Design revealed for new artwork commemorating the city’s Ugandan Asians
Posted on Wednesday August 3rd 2022
THE winning submission for a new work of public art commemorating the 50e anniversary of the arrival of the Ugandan Asians in Leicester has been revealed.
Titled Sculptural Gateway, the piece is the work of Midlands artist Anuradha Patel. In her submission, Ms Patel says the two aspects of the structural walkway represent the two communities affected by the expulsion of Asians from Uganda in 1972. The structure is connected at the top, symbolizing the transition of a generation of people from one country to another. .
It will be built using a variety of sharp-edged vertical structures which she says refer to pain and upheaval, while the softer overall architectural form of the structure suggests a place of shelter, sanctuary and refuge. .
The new public artwork will be created and installed in Belgrave Circle, at the entrance to the city’s Golden Mile – as part of an extensive program of ‘Uganda 50’ commemorations.
The artist is expected to work with the local community to further develop their design over the coming months, giving them the opportunity to shape the final piece.
Anuradha Patel said, “I am delighted to have received the Uganda Public Art Commission for the 50th anniversary of Asia. It is of great significance to me as an artist and an exceptional opportunity to recognise, celebrate and commemorate an event which not only shaped my life, but the lives of a whole generation of people in the UK over the of the past 50 years.
“As a Ugandan Asian of Gujarati descent, I feel strongly connected to the Asian communities of Leicester with so many shared experiences of migration, displacement, resettlement and assimilation into a new country.
“This commission will provide the platform to address, inform and celebrate the magnitude of the emotions and achievements of the Ugandan Asian community in Leicester.
“I am thrilled to have this unique opportunity to work collaboratively with local communities and help create an artistic vision that will leave a lasting legacy for future generations.”
Funding for the artwork will come from a combination of a planned CrowdFund Leicester campaign and a contribution from the City Council.
The City of Leicester’s Deputy Mayor for Culture, Leisure and Sport, Cllr Piara Singh Clair, added: “I am delighted to announce that Anuradha’s design will be brought forward to be shared with the local community, who will have the chance to help create this new piece. of public art that is linked to such an important part of Leicester’s recent past.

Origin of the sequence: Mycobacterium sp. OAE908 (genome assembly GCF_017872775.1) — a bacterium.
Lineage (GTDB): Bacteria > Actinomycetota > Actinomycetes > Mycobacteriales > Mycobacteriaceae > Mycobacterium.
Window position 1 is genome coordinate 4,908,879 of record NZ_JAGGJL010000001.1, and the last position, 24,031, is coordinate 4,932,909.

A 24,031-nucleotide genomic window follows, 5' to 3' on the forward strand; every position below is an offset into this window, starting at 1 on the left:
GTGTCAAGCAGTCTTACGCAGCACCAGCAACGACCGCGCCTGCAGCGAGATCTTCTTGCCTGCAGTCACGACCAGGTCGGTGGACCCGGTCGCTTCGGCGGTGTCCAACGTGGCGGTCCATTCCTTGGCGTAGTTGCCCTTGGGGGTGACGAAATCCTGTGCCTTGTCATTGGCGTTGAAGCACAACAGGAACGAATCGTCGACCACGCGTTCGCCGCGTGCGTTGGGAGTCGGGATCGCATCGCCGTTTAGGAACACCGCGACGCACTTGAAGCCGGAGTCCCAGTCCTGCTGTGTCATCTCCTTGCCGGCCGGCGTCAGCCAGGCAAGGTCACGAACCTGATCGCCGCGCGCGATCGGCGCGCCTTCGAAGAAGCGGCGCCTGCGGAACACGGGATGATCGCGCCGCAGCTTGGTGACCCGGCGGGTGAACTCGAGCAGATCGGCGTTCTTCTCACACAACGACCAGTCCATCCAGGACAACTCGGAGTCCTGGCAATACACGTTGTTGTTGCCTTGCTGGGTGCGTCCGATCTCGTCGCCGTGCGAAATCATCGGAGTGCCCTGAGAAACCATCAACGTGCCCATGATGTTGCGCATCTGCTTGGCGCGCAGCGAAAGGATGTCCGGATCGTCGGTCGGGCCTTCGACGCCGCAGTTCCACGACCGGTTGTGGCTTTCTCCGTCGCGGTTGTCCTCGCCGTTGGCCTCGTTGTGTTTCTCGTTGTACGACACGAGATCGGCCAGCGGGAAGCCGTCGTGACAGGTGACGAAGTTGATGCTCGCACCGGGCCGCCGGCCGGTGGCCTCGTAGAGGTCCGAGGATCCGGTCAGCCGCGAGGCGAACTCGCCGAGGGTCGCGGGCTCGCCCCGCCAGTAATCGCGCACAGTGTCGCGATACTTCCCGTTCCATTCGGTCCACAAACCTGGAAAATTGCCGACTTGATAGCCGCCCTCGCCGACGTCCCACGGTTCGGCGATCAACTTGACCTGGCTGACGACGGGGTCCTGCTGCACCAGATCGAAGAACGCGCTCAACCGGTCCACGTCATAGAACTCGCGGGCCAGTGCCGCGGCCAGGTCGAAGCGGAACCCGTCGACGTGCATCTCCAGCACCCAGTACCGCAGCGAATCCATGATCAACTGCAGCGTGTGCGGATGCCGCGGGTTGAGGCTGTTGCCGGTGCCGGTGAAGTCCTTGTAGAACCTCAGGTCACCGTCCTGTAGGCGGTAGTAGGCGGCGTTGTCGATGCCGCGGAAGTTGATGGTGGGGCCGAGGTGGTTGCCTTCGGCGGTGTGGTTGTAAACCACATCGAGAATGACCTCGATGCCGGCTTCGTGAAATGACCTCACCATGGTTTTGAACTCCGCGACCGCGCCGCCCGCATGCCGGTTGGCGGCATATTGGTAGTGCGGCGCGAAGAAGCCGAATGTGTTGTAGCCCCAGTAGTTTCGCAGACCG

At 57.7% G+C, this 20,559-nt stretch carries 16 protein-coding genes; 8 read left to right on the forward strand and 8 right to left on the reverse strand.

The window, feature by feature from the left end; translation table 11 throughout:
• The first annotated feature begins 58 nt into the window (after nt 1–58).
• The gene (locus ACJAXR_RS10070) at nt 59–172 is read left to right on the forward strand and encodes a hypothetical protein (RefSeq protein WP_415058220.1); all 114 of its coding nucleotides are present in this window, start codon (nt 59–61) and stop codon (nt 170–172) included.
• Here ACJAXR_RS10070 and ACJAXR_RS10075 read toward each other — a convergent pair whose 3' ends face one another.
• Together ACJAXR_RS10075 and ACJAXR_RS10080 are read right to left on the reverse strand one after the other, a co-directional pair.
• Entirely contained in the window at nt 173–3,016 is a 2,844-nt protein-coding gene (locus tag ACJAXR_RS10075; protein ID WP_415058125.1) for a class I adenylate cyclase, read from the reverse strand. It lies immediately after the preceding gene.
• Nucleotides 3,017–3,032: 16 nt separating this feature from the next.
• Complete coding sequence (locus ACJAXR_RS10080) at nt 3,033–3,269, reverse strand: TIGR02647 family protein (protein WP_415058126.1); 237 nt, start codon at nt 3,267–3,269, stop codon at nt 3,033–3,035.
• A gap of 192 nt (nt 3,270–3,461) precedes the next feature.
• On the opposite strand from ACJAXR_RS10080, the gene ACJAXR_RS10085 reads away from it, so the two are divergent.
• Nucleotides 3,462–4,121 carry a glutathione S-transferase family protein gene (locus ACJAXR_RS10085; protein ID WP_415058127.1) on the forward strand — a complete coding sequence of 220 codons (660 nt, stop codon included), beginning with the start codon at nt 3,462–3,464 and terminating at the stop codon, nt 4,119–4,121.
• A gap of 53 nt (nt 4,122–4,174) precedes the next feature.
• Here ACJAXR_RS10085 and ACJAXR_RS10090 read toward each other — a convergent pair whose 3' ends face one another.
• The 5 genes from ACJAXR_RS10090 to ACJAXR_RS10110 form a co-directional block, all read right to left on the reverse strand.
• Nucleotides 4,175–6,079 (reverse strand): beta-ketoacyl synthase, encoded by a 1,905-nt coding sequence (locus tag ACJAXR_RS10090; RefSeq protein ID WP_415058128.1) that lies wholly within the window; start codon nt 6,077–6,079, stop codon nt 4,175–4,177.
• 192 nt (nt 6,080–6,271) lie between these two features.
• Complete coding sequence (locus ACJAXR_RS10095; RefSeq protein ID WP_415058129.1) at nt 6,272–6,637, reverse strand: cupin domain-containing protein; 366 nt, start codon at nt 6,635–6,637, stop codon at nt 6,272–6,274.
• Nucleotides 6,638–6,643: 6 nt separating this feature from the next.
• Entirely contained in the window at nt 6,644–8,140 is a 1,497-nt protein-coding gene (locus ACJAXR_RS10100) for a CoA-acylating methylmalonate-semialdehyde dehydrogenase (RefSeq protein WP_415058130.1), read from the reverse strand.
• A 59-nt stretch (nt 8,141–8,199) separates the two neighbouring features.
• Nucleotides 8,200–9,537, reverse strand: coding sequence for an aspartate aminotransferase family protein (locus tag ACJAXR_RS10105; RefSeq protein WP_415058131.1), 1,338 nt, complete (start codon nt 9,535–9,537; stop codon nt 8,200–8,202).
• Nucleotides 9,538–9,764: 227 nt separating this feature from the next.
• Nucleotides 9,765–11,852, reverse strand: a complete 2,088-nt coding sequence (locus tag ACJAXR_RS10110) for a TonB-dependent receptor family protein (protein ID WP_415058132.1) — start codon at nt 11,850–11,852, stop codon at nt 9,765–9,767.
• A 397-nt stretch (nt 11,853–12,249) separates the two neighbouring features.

Structural Gateway was chosen from a number of shortlisted designs by a panel consisting of Mayor of Leicester Peter Soulsby, Belgrave Neighborhood Co-operative Housing Association (BNCHA) Chairman Jaimini Bharakhada, and Jo Jones, Head of Services Leicester Museums and Arts.
Local people will have the opportunity to meet Anuradha and discuss their memories with her at two events organized by BNCHA this month.
A fun summer event will take place on Sunday, August 21, from 11 a.m. to 4 p.m., and a meet and greet with the artists will take place from 12 p.m. to 4 p.m., Monday, August 22. Both events take place at the marquee in the Canterbury House car park at 63A Melton Rd.
The artwork is part of a series of events and activities taking place in Leicester in 2022 to commemorate this historic anniversary.
The Leicester Museum and Art Gallery is organizing an exhibition Uganda 50 – Rebuilding Lives – in conjunction with community arts group Navrang, as a centerpiece of the commemorations.
The project brings to life the extraordinary experiences of an entire community of people who were given only 90 days to leave Uganda, and the stories of those displaced people who have settled in the UK and Leicester.
The Leicester exhibition has also received a £10,000 contribution from Leicester City Council’s Museums and Galleries Department. It is open until October.
Curve Theater is also hosting a community production this summer about the Ugandan Asian exodus, their journeys to Leicester and their contributions to the city over the past five decades.
The production – titled Finding Home – Leicester’s Ugandan Asian Story at 50 – runs until August 6 and features three new short plays by local writers whose families have arrived in the UK from Uganda.
Photo caption: Artist Anuradha Patel with a model of her winning submission, ‘Structural Gateway’. The final design will be developed with the help of the local Ugandan Asian community.